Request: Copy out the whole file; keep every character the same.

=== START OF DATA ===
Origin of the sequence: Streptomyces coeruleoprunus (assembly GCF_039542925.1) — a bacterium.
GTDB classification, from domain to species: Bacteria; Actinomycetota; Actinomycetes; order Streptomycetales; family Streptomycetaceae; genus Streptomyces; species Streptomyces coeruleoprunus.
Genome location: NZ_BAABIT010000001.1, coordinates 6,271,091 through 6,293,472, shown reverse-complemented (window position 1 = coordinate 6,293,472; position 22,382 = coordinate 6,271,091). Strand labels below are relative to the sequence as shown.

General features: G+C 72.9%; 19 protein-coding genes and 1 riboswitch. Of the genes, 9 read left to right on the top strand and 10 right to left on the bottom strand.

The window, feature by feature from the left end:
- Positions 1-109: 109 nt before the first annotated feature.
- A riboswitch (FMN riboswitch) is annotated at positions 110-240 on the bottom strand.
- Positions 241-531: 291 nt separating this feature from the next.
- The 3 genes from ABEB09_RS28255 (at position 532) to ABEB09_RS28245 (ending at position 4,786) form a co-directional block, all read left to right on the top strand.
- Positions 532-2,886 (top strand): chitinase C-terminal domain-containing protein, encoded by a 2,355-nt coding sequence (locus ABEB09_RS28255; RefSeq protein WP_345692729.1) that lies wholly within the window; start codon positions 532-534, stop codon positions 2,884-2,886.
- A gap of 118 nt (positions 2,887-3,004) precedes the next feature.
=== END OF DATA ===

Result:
Origin of the sequence: Streptomyces coeruleoprunus (assembly GCF_039542925.1) — a bacterium.
GTDB classification, from domain to species: Bacteria; Actinomycetota; Actinomycetes; order Streptomycetales; family Streptomycetaceae; genus Streptomyces; species Streptomyces coeruleoprunus.
Genome location: NZ_BAABIT010000001.1, coordinates 6,271,091 through 6,293,472, shown reverse-complemented (window position 1 = coordinate 6,293,472; position 22,382 = coordinate 6,271,091). Strand labels below are relative to the sequence as shown.

General features: G+C 72.9%; 19 protein-coding genes and 1 riboswitch. Of the genes, 9 read left to right on the top strand and 10 right to left on the bottom strand.

The window, feature by feature from the left end:
- Positions 1-109: 109 nt before the first annotated feature.
- A riboswitch (FMN riboswitch) is annotated at positions 110-240 on the bottom strand.
- Positions 241-531: 291 nt separating this feature from the next.
- The 3 genes from ABEB09_RS28255 (at position 532) to ABEB09_RS28245 (ending at position 4,786) form a co-directional block, all read left to right on the top strand.
- Positions 532-2,886 (top strand): chitinase C-terminal domain-containing protein, encoded by a 2,355-nt coding sequence (locus ABEB09_RS28255; RefSeq protein WP_345692729.1) that lies wholly within the window; start codon positions 532-534, stop codon positions 2,884-2,886.
- A gap of 118 nt (positions 2,887-3,004) precedes the next feature.